Another key to understanding the project is to see that it is also driven by Vasquez’s choice not to disclose his source material. The intentions of the project are shrouded in a veil of mystery, as most will not be able to discern what works of these composers have been drawn from for the project. However, ultimately, one’s level of interest in the source material does not have that much impact on one’s reaction to the finished work.
Anyone with a good ear will discern that this is a superior work in the electro-acoustic field. Vasquez’s work is eerie and jarring– I was particularly impressed with the 8th track on this piece, after Bach. I am not so sure that Vasquez’s take on these works expands our perception of these composers so much as it seems to be his highly idiosynchratic take on his perceptions of these composers’ works. In “Collage 8”, you can hear Vasquez burrowing deep into his most abstract mental reactions towards Bach– the soaring tones from the organ collapse into dissonance, but the tension is eventually resolved with a calm drone. Tension, then release. It’s a very interesting album, and it took me a long time to know how to react to it. I was particularly fascinated by the droning, ominous “Collage 3”, after Ysaÿe. If you were to show me this piece and simply say, “This is dark ambient”, I would’ve loved it, and simply delved into the interesting impressions conjured up by the work. Nearly all of Vasquez’s pieces toy around with this sinister, 12-tone territory, the realm of modern art music and onward. Vasquez’s grasp of structure is impressive– take for instance, the way that a long stretch of dissonance and chaos melts into something more smooth-flowing at the 8 minute mark in “Collage 3” .
Collages is a challenging, fascinating work. Whether its the pleasant undulations of “Collage 5 The Acrobat (After Satie)” or the dramatics of “Collage 1 (After M. Mussorgsky)”, the album will compel you to look back into the works of these different composers with a different ear, and to re-listen to the album itself to try and catch all the things that you may have missed the first two times around.
I strongly urge you to check out this engaging and dreamlike work of electroacoustic art. One cannot help but be feel strongly the impression of Borges, from that closing track– labyrinths that are only deceptively complex, for one need only inspect closely to understand. I have a feeling that I will be returning to it again and again over the next few months, locked in conversation with it, working to uncover its (at the moment) obscure secrets.
The other night I got an invitation to see Lonnie Holley from my friend Arya Imig at Valentine’s downtown. I had actually never heard of Lonnie Holley prior to that, but his story and my impression of one of his songs intrigued me. It was a relatively early show that started at 8:30 and had ended by 9:20. It was really a very special and intimate night– I had a lot of fun taking Mr. Holley’s work in.
Holley is an artist and art educator who has been active since the late seventies. Most of his work concentrates on working with found objects, painting, and sculpture. Just 2 years ago, Holley tried his hand at recorded music with Just Before Music. He followed it up with Keeping a Record of It last year. Holley’s turn as a composer is very satisfying to behold.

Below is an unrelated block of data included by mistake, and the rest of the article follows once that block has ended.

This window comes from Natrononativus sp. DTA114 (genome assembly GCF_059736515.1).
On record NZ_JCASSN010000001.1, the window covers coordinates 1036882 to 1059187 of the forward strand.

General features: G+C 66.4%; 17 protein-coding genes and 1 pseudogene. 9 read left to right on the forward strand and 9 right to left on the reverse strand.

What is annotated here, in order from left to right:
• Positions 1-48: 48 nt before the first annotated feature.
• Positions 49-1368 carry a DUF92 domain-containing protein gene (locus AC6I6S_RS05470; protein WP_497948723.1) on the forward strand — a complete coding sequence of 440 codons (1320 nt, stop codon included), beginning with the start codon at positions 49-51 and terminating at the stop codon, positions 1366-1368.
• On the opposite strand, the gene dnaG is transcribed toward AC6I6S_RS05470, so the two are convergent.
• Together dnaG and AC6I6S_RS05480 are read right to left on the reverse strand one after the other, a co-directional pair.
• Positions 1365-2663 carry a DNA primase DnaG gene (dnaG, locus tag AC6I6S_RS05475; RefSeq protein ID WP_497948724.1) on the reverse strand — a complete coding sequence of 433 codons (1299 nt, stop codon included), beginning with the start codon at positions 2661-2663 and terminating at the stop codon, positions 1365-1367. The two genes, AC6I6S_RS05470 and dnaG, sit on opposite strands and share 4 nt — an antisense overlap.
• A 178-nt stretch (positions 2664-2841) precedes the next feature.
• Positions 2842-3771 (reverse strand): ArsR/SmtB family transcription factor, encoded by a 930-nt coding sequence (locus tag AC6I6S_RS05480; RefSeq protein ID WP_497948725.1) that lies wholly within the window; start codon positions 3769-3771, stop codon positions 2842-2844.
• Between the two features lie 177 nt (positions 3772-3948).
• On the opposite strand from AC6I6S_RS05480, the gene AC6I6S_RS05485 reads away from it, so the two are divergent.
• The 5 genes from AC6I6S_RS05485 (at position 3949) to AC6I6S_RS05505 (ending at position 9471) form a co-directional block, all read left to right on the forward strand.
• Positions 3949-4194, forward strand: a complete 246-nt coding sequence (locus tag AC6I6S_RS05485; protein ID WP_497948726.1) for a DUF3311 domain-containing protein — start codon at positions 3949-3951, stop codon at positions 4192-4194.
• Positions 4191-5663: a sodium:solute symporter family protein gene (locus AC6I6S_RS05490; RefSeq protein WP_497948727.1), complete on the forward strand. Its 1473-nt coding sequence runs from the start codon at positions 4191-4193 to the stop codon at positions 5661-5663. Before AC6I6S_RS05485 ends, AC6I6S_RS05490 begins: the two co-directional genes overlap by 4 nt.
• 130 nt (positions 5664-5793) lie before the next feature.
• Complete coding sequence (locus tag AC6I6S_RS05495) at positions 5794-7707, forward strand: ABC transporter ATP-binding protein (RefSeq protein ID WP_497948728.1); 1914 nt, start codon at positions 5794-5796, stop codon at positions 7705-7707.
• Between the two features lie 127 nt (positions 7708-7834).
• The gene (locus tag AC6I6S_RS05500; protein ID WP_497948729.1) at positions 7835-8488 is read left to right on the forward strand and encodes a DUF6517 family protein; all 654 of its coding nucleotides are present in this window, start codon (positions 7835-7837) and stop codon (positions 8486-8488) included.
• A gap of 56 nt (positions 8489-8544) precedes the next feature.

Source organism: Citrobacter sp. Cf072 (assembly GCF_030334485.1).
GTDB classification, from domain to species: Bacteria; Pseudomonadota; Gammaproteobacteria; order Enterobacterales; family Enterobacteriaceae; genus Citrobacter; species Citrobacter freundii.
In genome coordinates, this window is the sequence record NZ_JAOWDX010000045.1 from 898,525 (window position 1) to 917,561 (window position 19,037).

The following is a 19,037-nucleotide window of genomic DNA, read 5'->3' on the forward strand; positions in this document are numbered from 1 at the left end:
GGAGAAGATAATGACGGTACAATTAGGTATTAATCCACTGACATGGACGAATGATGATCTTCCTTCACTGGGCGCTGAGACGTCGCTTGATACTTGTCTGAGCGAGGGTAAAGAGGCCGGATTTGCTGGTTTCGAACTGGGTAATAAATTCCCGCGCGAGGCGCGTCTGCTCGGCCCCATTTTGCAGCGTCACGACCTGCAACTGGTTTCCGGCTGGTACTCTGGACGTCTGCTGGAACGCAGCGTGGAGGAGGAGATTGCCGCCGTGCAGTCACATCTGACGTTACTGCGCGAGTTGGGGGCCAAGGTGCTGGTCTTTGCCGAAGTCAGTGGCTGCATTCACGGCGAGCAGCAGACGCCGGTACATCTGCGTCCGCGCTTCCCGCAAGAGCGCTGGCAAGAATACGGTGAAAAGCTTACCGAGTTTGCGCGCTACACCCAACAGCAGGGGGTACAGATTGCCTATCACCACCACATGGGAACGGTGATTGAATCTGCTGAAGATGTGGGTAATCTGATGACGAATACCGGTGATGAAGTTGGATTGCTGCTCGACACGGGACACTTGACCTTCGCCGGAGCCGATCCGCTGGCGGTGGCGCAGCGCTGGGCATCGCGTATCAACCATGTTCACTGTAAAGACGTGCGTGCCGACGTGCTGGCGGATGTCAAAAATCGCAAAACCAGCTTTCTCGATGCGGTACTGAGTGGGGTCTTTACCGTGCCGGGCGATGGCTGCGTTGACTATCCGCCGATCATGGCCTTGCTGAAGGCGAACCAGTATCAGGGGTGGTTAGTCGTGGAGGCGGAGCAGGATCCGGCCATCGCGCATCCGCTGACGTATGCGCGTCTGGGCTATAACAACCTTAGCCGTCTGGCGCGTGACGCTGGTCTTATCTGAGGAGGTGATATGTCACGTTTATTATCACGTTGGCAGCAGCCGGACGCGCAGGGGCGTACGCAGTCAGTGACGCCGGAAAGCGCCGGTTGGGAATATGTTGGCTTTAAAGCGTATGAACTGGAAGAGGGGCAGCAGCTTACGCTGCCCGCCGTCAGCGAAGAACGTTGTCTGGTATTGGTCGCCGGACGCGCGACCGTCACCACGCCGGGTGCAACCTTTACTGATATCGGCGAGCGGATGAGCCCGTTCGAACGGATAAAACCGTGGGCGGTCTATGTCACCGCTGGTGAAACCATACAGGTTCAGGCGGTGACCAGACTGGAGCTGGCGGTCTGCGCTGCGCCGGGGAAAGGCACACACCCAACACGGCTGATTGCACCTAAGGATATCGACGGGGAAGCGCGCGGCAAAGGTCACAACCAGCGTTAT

Holley’s music is very serene, spacey soul-jazz influenced music. He comes off to me as the sort of person who would not like his music being classified as “experimental”, and would probably find it to be annoying and ironic that work that is so focused on education and community would be thought of as “outsider music”. Like Exuma or Captain Beefheart, he’s a soulful artist with a pantheistic, abstractly-minded perspective and chosen way of expressing himself– as was the case with those two sadly departed luminaries, he is certainly an “outsider” in the sense of the difference of his point of view to that of society at large, but really, he works off of a musical idiom that is for “the people”. Maybe in a better world he would not really be so much of an outsider.
The songs are often slightly didactic in their tone, which is not surprising, considering that Holley has worked as an art educator for many years. “Extra! Extra! Read all about it…” was the chorus of one of the songs he played, one that seemed to be alluding to the crisis on the West Bank– a lot of Holley’s music is like this, a call to action, or at least to awareness. A need for humanity to educate itself and disseminate knowledge rightly is probably the central theme of his work, and technological concerns as well as other observations about the earth and human society dominate the subject matter of his lyrics. The structure of his songs is fairly open and unhindered– Holley’s wizened voice dangles poetry over simple lines on keys and trumpet. For this show, Holley brought along drummer Stevie Nistor and trumpeter Kelly Pratt. The trio occasionally conjured up impressions of Sun Ra’s space jazz. Improvisation figures heavily in Holley’s style as a performer. “Looking For All (All Rendered Truth)” in particular, was a highlight that I’ll remember for years to come. Later, after the show, he gave out elbow bumps to much of the crowd, including me and some of my friends! It was a night of joyful music and I’m glad that I was there to experience it.